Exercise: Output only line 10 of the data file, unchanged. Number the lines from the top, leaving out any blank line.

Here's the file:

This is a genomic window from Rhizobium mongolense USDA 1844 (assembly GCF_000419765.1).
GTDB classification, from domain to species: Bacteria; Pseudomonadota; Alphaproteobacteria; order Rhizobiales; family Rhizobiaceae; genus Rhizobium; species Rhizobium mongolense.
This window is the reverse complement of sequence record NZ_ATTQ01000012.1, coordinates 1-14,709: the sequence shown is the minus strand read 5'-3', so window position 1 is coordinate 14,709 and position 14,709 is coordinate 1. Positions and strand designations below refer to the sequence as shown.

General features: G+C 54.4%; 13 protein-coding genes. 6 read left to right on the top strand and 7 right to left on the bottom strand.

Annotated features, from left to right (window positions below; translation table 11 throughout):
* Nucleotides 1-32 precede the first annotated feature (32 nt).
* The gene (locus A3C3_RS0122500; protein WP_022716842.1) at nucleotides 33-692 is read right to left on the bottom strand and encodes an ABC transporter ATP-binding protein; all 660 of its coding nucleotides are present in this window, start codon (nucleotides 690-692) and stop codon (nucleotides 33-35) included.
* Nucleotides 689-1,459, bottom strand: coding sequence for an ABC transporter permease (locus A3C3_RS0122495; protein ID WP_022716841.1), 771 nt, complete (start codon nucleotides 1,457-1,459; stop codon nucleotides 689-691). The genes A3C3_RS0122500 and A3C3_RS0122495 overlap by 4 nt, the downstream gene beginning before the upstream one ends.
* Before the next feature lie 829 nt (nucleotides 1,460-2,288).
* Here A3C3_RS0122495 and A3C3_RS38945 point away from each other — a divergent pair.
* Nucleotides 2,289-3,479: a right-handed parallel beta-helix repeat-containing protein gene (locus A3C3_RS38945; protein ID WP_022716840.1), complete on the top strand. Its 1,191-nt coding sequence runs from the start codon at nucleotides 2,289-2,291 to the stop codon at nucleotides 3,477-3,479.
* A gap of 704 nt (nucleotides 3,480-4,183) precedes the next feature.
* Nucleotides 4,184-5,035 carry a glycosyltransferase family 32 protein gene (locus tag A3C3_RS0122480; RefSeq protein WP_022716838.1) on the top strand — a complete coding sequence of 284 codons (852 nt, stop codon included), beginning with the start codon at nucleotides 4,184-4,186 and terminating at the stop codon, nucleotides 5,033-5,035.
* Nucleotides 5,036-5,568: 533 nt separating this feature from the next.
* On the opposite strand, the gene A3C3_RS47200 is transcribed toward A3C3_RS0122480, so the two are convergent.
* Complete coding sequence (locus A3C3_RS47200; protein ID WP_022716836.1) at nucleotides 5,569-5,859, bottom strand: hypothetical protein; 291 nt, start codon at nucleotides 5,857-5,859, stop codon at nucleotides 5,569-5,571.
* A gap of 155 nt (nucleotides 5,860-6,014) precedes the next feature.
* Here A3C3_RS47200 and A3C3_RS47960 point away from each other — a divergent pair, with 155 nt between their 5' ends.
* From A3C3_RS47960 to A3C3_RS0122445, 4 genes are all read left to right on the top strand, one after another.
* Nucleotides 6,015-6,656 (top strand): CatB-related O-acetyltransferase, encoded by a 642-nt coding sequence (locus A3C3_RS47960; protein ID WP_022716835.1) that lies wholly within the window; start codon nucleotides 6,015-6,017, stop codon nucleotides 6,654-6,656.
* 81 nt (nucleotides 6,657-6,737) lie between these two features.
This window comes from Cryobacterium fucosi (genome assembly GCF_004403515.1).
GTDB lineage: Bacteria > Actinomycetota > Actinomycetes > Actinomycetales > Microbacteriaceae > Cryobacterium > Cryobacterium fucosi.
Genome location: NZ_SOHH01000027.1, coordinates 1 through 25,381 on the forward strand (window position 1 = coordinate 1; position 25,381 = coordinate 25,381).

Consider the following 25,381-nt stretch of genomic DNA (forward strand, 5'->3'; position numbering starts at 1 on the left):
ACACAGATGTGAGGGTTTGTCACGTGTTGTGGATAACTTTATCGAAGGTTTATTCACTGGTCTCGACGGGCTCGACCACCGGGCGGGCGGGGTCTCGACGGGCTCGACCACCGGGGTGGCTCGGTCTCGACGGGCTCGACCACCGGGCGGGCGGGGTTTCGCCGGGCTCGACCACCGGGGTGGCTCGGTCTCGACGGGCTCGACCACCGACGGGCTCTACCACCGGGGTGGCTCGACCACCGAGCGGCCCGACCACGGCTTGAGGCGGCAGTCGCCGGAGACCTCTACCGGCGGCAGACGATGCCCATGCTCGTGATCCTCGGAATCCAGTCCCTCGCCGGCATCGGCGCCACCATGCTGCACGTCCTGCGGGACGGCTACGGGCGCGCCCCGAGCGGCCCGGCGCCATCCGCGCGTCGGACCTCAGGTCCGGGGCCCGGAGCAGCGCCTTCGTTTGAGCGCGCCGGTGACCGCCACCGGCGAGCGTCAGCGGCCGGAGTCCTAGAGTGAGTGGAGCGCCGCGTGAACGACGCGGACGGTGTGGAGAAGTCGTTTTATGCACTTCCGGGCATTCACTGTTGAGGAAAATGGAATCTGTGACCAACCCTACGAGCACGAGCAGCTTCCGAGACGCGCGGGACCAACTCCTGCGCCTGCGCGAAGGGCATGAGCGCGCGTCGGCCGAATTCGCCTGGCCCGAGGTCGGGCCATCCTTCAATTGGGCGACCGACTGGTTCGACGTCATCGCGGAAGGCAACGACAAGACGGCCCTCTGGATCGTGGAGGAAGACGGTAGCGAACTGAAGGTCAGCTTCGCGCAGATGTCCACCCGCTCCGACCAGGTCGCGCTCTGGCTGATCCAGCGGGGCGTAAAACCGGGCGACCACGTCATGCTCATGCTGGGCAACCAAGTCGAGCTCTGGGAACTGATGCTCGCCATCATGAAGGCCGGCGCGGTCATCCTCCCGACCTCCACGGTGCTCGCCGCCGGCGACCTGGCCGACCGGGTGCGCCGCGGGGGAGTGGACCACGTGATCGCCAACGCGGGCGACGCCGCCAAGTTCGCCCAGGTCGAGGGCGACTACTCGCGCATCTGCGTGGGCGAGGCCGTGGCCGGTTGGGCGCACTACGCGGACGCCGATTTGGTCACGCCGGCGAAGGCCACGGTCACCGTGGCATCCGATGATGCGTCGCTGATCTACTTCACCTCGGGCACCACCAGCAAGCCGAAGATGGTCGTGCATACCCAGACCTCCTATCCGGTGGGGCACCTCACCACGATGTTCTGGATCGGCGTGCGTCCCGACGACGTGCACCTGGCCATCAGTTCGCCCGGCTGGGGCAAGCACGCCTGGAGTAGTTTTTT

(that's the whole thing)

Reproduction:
* Here A3C3_RS0122495 and A3C3_RS38945 point away from each other — a divergent pair.